Do not count insurance dividends, as they are considered to be a return of excess premium payments. However, if insurance dividends are left on deposit, count any interest earned. Count TDIP (cash payments to totally disabled policyholders) as income.

If a joint owner of property, such as a bank account, acquires the other joint owner's share because of the death of that person, do not count the amount acquired, per 38 CFR 3.272(f). However, if one joint owner transfers his/her share of property to another joint owner (Pension claimant) during the transferor's lifetime, the amount acquired is countable as a gift of property.

Do not count withdrawals from regular bank accounts and certificates of deposit, as they do not constitute income events because the interest is counted as it accrues, and withdrawal is merely a conversion of assets. However, if the assets are in an IRA or other retirement account, apply the provisions as outlined above.

Do not count the proceeds of cashed-in life insurance policies as income. Such proceeds are considered profit realized from the disposition of real or personal property, which is excluded under 38 CFR 3.272(e).

Under Public Law 108-454, do not count the lump sum proceeds of a life insurance policy on a Veteran who dies after December 9, 2004.

Do not count the proceeds of cashed-in savings bonds as income. Such proceeds are considered profit realized from the disposition of real or personal property, which is excluded under 38 CFR 3.272(e). Some savings bonds, such as Series HH U.S. Savings Bonds and some State or municipal bonds, pay interest to the holder without requiring the holder to redeem the bond. If interest is paid without redemption of the bond, the interest is countable income.

Exclude up to $5,000.00 per year of income from a State or municipality that is paid to the Veteran as a Veterans' benefit due to injury or disease when determining annual income for Veterans Pension benefits. This applies to determinations of annual income for calendar years beginning January 1, 2012.

If a claimant enters into an occasional sale of property, do not count the income unless it is an installment sale, even if the amount received exceeds the value of the property. However, profit from sale of property is countable if the claimant sells the property as part of a regular business. An installment sale, for Pension purposes, is any sale in which the seller receives more than the sales price over the course of the transaction. The actual number of installments is irrelevant.

Do not count the value of maintenance. For example, if someone furnishes a claimant free room and board, or pays the claimant's bills, the value of room and board or the amount of the extinguished debt is not countable. Regular cash contributions can be considered maintenance, and not be counted as income, if the evidence establishes that the donor has assumed all or part of the burden of regular maintenance of the claimant, and cash contributions are used by the claimant to pay for basic necessities, such as food or housing. However, cash contributions which are sporadic or in amounts in excess of what is required for regular maintenance should be considered gifts which are countable for Pension purposes.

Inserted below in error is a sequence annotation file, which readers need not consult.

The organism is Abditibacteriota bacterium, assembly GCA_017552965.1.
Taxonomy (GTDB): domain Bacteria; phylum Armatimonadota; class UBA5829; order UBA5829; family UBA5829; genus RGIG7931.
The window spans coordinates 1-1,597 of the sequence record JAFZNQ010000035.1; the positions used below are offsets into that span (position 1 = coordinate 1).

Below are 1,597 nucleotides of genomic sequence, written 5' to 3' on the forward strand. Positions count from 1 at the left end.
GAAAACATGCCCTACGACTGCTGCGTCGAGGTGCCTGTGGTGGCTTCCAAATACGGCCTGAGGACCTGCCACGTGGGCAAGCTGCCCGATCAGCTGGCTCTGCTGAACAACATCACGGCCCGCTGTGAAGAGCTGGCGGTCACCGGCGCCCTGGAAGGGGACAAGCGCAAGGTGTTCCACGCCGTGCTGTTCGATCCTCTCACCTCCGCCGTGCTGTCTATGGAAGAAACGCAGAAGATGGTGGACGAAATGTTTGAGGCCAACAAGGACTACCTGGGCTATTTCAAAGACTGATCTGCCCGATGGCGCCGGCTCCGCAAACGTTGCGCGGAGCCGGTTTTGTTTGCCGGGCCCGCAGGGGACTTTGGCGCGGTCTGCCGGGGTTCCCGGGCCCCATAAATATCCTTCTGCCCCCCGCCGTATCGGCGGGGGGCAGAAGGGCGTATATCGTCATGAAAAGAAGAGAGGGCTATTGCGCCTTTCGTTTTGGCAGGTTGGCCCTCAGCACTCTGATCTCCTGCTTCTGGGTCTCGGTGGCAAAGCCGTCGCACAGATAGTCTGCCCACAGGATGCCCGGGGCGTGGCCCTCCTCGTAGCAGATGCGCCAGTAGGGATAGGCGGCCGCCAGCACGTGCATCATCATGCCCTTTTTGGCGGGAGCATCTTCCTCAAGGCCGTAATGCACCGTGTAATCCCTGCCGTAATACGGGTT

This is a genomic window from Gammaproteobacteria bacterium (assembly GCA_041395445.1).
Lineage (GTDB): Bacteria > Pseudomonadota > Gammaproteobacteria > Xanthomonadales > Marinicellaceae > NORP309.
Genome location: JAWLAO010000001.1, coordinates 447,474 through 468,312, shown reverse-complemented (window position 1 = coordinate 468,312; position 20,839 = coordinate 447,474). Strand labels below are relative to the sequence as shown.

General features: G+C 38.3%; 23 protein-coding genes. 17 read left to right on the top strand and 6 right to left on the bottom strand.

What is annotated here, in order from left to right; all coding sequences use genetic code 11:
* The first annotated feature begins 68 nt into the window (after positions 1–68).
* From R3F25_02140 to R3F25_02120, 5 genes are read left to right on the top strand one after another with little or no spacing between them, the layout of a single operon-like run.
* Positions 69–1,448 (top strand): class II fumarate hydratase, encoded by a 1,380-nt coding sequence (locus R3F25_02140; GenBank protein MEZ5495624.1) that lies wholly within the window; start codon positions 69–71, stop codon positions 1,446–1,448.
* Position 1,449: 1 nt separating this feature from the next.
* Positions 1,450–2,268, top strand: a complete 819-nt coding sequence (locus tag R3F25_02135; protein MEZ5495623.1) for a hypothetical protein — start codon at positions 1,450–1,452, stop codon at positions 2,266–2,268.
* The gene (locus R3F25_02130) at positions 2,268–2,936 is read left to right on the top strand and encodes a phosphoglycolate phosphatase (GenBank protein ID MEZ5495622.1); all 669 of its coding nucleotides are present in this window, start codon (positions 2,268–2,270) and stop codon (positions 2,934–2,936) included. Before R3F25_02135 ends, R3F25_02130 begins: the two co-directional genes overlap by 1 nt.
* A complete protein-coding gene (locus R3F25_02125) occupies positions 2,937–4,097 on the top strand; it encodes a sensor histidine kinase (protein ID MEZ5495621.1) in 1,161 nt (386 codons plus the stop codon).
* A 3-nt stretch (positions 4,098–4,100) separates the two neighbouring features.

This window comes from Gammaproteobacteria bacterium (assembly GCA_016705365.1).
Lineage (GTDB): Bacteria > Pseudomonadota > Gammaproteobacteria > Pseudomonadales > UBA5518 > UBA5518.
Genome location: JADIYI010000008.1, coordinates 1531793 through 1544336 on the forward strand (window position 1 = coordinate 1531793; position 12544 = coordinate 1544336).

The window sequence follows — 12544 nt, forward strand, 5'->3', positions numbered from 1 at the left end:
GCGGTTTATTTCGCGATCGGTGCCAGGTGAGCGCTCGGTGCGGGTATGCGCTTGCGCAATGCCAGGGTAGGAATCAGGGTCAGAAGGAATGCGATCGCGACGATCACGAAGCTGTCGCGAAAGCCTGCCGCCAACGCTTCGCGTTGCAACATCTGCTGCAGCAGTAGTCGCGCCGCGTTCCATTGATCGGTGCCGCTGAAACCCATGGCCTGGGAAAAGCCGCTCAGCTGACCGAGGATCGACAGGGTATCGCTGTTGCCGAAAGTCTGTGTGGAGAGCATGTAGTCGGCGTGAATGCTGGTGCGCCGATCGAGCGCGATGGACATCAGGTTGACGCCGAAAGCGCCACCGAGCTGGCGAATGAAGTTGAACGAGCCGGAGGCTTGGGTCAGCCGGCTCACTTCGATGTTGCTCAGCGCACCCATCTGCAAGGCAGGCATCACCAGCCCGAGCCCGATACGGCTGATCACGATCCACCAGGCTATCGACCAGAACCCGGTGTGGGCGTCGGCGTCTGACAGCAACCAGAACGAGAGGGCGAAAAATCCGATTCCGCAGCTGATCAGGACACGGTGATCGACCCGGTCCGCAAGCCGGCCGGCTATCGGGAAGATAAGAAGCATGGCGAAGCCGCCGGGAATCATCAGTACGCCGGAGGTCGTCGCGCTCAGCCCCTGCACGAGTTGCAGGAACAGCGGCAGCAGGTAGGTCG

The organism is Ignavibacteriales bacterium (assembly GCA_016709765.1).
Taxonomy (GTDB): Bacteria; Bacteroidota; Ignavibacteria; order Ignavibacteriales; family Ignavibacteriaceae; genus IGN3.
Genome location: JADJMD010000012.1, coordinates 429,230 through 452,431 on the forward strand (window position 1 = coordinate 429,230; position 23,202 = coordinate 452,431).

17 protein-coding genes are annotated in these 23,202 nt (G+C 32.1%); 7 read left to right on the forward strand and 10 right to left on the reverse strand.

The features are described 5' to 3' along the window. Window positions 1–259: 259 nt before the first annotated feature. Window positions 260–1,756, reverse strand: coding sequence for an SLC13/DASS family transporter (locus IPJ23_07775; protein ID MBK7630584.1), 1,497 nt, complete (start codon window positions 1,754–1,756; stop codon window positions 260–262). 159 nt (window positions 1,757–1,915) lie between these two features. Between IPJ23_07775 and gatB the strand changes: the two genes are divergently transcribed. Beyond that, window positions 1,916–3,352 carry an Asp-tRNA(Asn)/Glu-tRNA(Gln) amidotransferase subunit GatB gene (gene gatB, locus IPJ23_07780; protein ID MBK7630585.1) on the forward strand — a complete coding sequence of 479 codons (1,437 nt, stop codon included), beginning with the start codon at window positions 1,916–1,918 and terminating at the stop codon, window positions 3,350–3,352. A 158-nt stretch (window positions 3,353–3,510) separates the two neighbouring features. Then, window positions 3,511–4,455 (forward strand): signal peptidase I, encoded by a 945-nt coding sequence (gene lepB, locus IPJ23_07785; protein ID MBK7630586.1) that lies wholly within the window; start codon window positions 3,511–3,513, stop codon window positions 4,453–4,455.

Do not count the amount received from an insurance policy when a claimant loses property due to fire, flood, theft, or other casualty loss as long as it does not exceed the value of the lost property.

In general, do not count any reimbursement income received from an insurance company, other than for personal injury. This exclusion applies only to loss or damage to property and does not apply to personal injury. See the treatment for long-term care insurance.

Exclude proceeds of casualty insurance from net worth unless evidence of record shows that the beneficiary has no intention of using the money received as reimbursement for property loss to repair or replace that property. Request documentation showing the beneficiary's commitment to replace or repair the property if needed.

Do not count VA burial benefits. If a beneficiary claims a final expense deduction and subsequently receives VA burial benefits as reimbursement for paying those same expenses, adjust the award.

Income received from the sale of property is viewed as a conversion of assets and is not countable income for Pension purposes, unless the property is sold in the course of operating a business, or income from the sale of property is received by the claimant in installments. Only the interest received from a conversion of assets is considered income for Pension purposes; however, VA includes the entire amount from the sale of property when determining the net worth of a Pension beneficiary. An installment sale, for Pension purposes, is any sale in which the seller receives more than the sales price over the course of the transaction. The actual number of installments is irrelevant.

If a beneficiary who operates a business sells property or merchandise in connection with the business, add any profit received from the sale of the property to the other income of the business. For information on deductions from gross business income, see M21-1, Part V, Subpart iii, 1.G.11.a.

Counting Income from Installment Sales. If a claimant or dependent sells property and receives payment in installments, count as income any amounts received over and above the sales price, but not until an amount equal to the sales price has been received by the seller. This principle applies regardless of whether the sale occurred before or after the date of entitlement to Pension. It is not necessary to distinguish between payment of principal and interest in the installment sale context. As soon as the down payment and installment payments received by the beneficiary equal the sales price, all subsequent installment payments count as income.


Please refer to the table of contents in the top right column of this page for more topics on Pension with Aid and Attendance.